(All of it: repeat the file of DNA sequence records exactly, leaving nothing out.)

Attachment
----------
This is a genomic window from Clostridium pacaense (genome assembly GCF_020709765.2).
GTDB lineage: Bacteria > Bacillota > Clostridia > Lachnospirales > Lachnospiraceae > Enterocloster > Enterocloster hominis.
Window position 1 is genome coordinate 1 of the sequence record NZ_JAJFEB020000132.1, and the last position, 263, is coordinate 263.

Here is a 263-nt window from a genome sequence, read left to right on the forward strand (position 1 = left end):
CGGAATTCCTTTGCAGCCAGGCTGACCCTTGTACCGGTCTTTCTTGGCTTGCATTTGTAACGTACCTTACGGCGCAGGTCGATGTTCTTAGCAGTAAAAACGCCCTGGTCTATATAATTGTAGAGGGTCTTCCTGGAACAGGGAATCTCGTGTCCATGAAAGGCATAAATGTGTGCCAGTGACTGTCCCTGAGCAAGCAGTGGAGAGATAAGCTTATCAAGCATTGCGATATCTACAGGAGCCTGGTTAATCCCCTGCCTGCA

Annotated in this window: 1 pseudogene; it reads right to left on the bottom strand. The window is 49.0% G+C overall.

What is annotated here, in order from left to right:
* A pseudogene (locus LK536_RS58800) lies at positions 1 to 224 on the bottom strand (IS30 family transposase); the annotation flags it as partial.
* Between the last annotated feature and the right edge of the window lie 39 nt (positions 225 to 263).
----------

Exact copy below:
This is a genomic window from Clostridium pacaense (genome assembly GCF_020709765.2).
GTDB lineage: Bacteria > Bacillota > Clostridia > Lachnospirales > Lachnospiraceae > Enterocloster > Enterocloster hominis.
Window position 1 is genome coordinate 1 of the sequence record NZ_JAJFEB020000132.1, and the last position, 263, is coordinate 263.

Here is a 263-nt window from a genome sequence, read left to right on the forward strand (position 1 = left end):
CGGAATTCCTTTGCAGCCAGGCTGACCCTTGTACCGGTCTTTCTTGGCTTGCATTTGTAACGTACCTTACGGCGCAGGTCGATGTTCTTAGCAGTAAAAACGCCCTGGTCTATATAATTGTAGAGGGTCTTCCTGGAACAGGGAATCTCGTGTCCATGAAAGGCATAAATGTGTGCCAGTGACTGTCCCTGAGCAAGCAGTGGAGAGATAAGCTTATCAAGCATTGCGATATCTACAGGAGCCTGGTTAATCCCCTGCCTGCA

Annotated in this window: 1 pseudogene; it reads right to left on the bottom strand. The window is 49.0% G+C overall.

What is annotated here, in order from left to right:
* A pseudogene (locus LK536_RS58800) lies at positions 1 to 224 on the bottom strand (IS30 family transposase); the annotation flags it as partial.
* Between the last annotated feature and the right edge of the window lie 39 nt (positions 225 to 263).